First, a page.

Lithium-ion batteries commonly used in consumer electronics are notorious for bursting into flame when damaged or improperly packaged. These incidents occasionally have grave consequences, including burns, house fires and at least one plane crash. Inspired by the weird behavior of some liquids that solidify on impact, researchers have developed a practical and inexpensive way to help prevent these fires. For more information see the IDTechEx report on Advanced Li-ion and Beyond Li-ion Batteries.
They will present their results at the 256th National Meeting & Exposition of the American Chemical Society (ACS). ACS, the world's largest scientific society, is holding the meeting through Thursday. It features more than 10,000 presentations on a wide range of topics.
"In a lithium-ion battery, a thin piece of plastic separates the two electrodes," Gabriel Veith, Ph.D., says. "If the battery is damaged and the plastic layer fails, the electrodes can come into contact and cause the battery's liquid electrolyte to catch fire."
To make these batteries safer, some researchers instead use a nonflammable, solid electrolyte. But these solid-state batteries require significant retooling of the current production process, Veith says. As an alternative, his team mixes an additive into the conventional electrolyte to create an impact-resistant electrolyte. It solidifies when hit, preventing the electrodes from touching if the battery is damaged during a fall or crash. If the electrodes don't touch each other, the battery doesn't catch fire. Even better, incorporating the additive would require only minor adjustments to the conventional battery manufacturing process.
The project's eureka moment came when Veith and his kids were playing with a mix of cornstarch and water known as oobleck. "If you put the mixture on a cookie tray, it flows like a liquid until you start poking it, and then it becomes a solid," says Veith, who is based at Oak Ridge National Laboratory and is the project's principal investigator. After the pressure is removed, the substance liquefies again. Veith realized he could exploit this reversible "shear thickening" behavior to make batteries safer.
This characteristic depends on a colloid, which is a suspension of tiny, solid particles in a liquid. In the case of oobleck, the colloid consists of cornstarch particles suspended in water. For the battery colloid, Veith and his colleagues at Oak Ridge and the University of Rochester used silica suspended in common liquid electrolytes for lithium-ion batteries. On impact, the silica particles clump together and block the flow of fluids and ions, he explains. The researchers used perfectly spherical, 200-nanometer-diameter particles of silica, or essentially a superfine sand. "If you have that very uniform particle size, the particles disperse homogeneously in the electrolyte, and it works wonderfully," Veith says. "If they're not homogenously sized, then the liquid becomes less viscous on impact, and that's bad."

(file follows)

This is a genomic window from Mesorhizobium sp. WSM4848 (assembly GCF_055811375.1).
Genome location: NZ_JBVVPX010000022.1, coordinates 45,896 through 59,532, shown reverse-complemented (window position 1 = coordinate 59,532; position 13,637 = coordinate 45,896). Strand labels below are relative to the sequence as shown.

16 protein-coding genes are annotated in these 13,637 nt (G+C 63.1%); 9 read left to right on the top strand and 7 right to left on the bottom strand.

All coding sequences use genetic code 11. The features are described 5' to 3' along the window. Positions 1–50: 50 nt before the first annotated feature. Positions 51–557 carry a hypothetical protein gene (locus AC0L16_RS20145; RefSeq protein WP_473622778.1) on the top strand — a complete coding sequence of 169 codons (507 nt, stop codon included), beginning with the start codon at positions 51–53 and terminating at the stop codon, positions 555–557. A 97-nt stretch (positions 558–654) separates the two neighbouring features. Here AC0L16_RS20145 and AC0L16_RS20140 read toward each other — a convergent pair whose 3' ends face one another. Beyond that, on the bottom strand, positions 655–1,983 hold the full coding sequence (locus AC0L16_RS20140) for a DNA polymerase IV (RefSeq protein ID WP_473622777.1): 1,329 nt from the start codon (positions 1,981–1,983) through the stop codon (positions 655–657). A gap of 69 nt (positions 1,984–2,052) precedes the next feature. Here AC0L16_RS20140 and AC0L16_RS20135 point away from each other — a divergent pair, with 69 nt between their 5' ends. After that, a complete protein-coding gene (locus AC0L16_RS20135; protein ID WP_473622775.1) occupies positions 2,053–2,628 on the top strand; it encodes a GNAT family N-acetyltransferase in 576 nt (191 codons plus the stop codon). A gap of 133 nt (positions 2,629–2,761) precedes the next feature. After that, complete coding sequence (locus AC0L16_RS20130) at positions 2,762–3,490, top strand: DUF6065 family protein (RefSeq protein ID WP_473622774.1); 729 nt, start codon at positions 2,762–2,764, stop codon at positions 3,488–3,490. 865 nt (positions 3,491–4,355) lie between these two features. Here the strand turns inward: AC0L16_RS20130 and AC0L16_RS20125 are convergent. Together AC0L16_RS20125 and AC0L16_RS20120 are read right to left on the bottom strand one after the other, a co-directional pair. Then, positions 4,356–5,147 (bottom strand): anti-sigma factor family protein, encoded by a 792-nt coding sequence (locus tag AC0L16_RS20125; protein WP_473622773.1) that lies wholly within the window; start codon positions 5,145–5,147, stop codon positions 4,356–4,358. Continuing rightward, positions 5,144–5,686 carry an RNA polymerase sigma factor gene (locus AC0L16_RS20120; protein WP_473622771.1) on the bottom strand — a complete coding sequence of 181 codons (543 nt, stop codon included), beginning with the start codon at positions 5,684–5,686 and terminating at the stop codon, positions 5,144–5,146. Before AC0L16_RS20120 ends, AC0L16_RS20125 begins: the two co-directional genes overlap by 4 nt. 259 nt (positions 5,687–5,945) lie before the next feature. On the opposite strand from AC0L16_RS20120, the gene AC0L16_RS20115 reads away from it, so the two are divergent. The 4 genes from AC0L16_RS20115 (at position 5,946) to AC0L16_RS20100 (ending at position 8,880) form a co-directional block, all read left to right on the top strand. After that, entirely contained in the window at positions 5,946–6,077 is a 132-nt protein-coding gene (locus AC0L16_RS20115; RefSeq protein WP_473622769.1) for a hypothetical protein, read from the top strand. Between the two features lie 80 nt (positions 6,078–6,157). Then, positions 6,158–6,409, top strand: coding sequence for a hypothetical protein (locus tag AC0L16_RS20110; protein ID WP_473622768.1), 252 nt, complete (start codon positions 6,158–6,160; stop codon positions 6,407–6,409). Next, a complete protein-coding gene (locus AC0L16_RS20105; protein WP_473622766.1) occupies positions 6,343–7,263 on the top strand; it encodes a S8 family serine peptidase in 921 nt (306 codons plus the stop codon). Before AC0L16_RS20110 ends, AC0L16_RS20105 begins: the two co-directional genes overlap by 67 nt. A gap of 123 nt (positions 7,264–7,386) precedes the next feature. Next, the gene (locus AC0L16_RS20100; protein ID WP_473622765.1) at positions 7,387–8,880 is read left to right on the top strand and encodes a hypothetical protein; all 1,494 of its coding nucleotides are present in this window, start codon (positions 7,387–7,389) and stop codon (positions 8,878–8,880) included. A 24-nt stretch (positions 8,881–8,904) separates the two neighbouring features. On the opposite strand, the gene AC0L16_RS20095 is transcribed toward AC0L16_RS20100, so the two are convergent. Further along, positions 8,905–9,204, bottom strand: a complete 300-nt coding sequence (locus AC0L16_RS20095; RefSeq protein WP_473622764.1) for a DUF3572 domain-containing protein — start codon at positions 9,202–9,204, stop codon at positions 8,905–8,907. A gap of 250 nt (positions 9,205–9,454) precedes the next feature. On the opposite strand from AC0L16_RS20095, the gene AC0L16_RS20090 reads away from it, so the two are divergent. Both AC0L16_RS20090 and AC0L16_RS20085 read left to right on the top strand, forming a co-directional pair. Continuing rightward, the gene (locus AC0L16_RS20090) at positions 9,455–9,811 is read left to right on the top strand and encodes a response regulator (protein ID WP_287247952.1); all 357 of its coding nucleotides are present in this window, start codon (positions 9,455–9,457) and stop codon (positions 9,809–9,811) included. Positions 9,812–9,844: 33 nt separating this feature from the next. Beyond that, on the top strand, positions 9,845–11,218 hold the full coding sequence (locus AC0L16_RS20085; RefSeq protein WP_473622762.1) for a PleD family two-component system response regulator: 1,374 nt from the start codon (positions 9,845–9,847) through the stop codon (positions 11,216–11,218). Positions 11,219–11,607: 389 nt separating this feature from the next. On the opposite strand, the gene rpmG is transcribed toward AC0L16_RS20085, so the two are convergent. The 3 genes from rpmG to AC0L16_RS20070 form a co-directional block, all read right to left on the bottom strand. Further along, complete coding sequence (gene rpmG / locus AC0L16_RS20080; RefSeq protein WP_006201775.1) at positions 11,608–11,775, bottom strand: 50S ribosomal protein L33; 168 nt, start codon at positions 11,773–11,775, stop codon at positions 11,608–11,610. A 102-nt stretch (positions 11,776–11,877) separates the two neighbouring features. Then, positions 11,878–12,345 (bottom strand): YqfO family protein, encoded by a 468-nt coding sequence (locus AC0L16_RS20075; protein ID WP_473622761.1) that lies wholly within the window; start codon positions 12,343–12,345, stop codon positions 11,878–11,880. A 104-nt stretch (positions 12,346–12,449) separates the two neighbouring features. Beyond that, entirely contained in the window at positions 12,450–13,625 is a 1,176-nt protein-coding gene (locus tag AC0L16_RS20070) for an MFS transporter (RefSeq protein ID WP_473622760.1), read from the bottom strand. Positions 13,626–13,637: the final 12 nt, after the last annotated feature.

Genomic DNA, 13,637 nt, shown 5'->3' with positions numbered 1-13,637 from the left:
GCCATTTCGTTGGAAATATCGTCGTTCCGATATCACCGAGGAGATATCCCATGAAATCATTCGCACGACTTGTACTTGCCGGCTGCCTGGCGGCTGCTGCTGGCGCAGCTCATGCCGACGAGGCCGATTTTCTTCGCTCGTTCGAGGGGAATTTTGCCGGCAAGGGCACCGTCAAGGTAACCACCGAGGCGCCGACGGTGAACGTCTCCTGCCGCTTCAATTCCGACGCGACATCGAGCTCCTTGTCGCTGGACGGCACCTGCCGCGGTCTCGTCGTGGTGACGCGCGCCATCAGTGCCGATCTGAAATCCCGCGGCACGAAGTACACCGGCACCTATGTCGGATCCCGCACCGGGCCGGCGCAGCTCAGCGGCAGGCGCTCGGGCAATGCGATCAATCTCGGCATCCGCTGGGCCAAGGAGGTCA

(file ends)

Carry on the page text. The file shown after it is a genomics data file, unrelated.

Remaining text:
A few other labs have been studying shear thickening to make batteries safer. One team previously reported on research with "fumed" silica, which consists of tiny irregular particles of silica. Another group recently reported on the effect of using rod-shaped silica particles. Veith thinks his spherical particles might be easier to make than the rod-shaped silica and have a faster response and more stopping power on impact than fumed silica.
One of Veith's major advances involves the production process for the batteries. During manufacture of traditional lithium-ion batteries, an electrolyte is squirted into the battery case at the end of the production process, and then the battery is sealed. "You can't do that with a shear-thickening electrolyte because the minute you try to inject it, it solidifies," he says. The researchers solved this by putting the silica in place before adding the electrolyte. They are seeking a patent on their technique.
In the future, Veith plans to enhance the system so the part of the battery that's damaged in a crash would remain solid, while the rest of the battery would go on working. The team is initially aiming for applications such as drone batteries, but they would eventually like to enter the automotive market. They also plan to make a bigger version of the battery, which would be capable of stopping a bullet. That could benefit soldiers, who often carry 20 pounds of body armor and 20 pounds of batteries when they're on a mission, Veith says. "The battery would function as their armor, and that would lighten the average soldier by about 20 pounds."
The project is being supported by the U.S. Department of Energy's Advanced Research Projects Agency-Energy and Oak Ridge National Laboratory.
source and top image: American Chemical Society